The 2022 Pangos Frosh/Soph Camp series got underway with the West being the first of four stops across the country. This year, a plethora of fresh faces emerged at the regional underclass-oriented camp that began 20 years ago in the West. There was an abundance of talent on display in the 2025 and 2026 classes at McBride (Long Beach, Calif.), but one special player stood out among the pack.
Each year at the Pangos Frosh/Soph Camps, some of the nations’ best young talent is on display as they begin their journey to playing at the highest levels of the game. The fall calendar has heated up in recent years and with more high school team events seemingly every weekend across California and the West, it was a wait-and-see approach to event organizers as to how many of the region’s top ninth and tenth graders would be in attendance.
The talent pool actually turned out to be one that impressed overall, with a good group of wing guards and talented scoring forwards. When the dust settled, however, the best overall player by a healthy margin turned out to be a player well known to West Coast scouts. That player is 6-foot-6 sophomore (2025) small forward Tounde Yessoufou of St. Joseph (Santa Maria, Calif.). The native of Benin was last year’s Cal-Hi Sports State Freshman of the Year after averaging 26.4 ppg, 12.3 rpg, 2.1 spg and 2.9 bpg for the CIF Central Section’s open division runner-ups and is vastly improved since the 2021-22 season ended.
Yessoufou has always been powerful and quick around the basket, but he’s expanded his game with an improved handle and deep range. He also a good outlet passer and offensive rebounder who is simply too powerful for anyone in his class on the West Coast to handle. He had a 36-point performance (including six 3-pointers) in the final set of camp games on Saturday night and ended the two-day event on Sunday with a game-high 28 points (to go along with eight rebounds) to lead the Black-jersey team to a 119-113 win over the White-jersey team in the Cream of the Crop Top 30 Game reserved for the event’s top performers. Yessoufou was about as simple a choice for camp Most Outstanding Player as there has been in the event’s 20-year history.
Abundance of Breakout Performers
Yessoufou was not only the camp MOP; he was also the Top 30 game MVP. Joining him as the game MVP was 6-foot 2026 (freshman) combo guard Rashod Cotton of Modesto Christian (Calif.), a high school team with the talent level to begin the 2022-23 season FAB 50 ranked. Even though Modesto Christian returns its roster en masse from a team that captured the CIF NorCal open title, it’s hard to envision Cotton not cracking the rotation and getting considerable minutes. He’s that good. Cotton is wired to cause havoc on the offensive end with his ability to slash, shoot, and break down defenders. Cotton also had the best crossover among the camp’s 197 participants, both in transition and in the half court, using it to blow by or create space for an open shot. He finished the Top 30 game with 17 points and four rebounds for the White-jersey wearing club.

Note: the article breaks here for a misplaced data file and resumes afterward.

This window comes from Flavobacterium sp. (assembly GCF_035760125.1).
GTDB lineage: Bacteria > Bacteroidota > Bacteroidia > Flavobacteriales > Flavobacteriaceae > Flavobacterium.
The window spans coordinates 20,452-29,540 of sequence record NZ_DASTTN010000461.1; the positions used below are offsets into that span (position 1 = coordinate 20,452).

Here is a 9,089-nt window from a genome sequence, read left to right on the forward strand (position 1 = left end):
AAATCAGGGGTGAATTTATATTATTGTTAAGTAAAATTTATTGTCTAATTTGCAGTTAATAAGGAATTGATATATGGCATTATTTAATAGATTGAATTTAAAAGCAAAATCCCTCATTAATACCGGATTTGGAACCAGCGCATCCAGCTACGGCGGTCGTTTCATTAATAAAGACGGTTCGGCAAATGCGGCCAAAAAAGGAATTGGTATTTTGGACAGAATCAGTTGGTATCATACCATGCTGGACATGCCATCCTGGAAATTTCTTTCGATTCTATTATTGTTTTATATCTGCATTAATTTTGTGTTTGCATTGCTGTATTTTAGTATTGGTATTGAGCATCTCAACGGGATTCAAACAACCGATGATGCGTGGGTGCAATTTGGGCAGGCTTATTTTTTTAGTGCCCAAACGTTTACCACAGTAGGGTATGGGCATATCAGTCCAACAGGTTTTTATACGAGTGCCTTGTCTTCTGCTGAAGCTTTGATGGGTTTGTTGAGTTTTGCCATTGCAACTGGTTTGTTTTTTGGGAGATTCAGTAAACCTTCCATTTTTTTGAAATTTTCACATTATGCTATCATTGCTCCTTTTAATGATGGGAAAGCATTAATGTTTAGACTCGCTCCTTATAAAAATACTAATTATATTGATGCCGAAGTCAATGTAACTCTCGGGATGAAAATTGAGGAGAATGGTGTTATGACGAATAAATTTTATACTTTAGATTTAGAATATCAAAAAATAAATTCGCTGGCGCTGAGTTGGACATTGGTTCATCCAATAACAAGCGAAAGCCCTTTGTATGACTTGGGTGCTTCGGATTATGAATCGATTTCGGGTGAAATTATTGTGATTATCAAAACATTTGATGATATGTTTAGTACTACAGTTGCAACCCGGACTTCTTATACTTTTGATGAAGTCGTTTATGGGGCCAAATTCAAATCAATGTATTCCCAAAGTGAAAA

This series of fall showcase camps has served as a national coming out party for a plethora of high caliber young players such as Trae Young (South) and Evan Mobley (West). Cotton was among those who wasn’t well known coming in among the West’s top scouts, but surely is now. That group included 6-foot-4 2025 wing Isaac Carr of Central Catholic (Portland, Ore.), 6-foot-2 2025 Caleb Versher of St. Bernard (Playa del Rey, Calif.) and his high school teammate Tajh Ariza, a 6-foot-6 2026 wing guard with vision and game to boot, 6-foot-8 2025 Juju Ervin of North Central (Spokane, Wash.), 6-foot-6 2025 Tae Simmons of Heritage Christian (Northridge, Calif.), 6-foot-1 2025 Noah Bendigner of Juan Diego Catholic (Salt Lake City, Utah), 6-foot-3 2026 Jalen White of Clark (Las Vegas, Nev.), 6-foot 2025 Braden Moore of Yuma Catholic (Yuma, Ariz.), 6-foot-3 2026 Caleb Newton of Birmingham (Van Nuys, Calif.), 6-foot-5 D’Andre Harrison of Perry (Gilbert, Ariz.) and 6-foot-6 2025 Marco Varani of Bellevue (Wash.). Every player in that group (and perhaps a few more) are now firmly entrenched in the minds and scouting reports of the West’s top evaluators and made a favorable enough impression to make one of the camp’s two all-star games.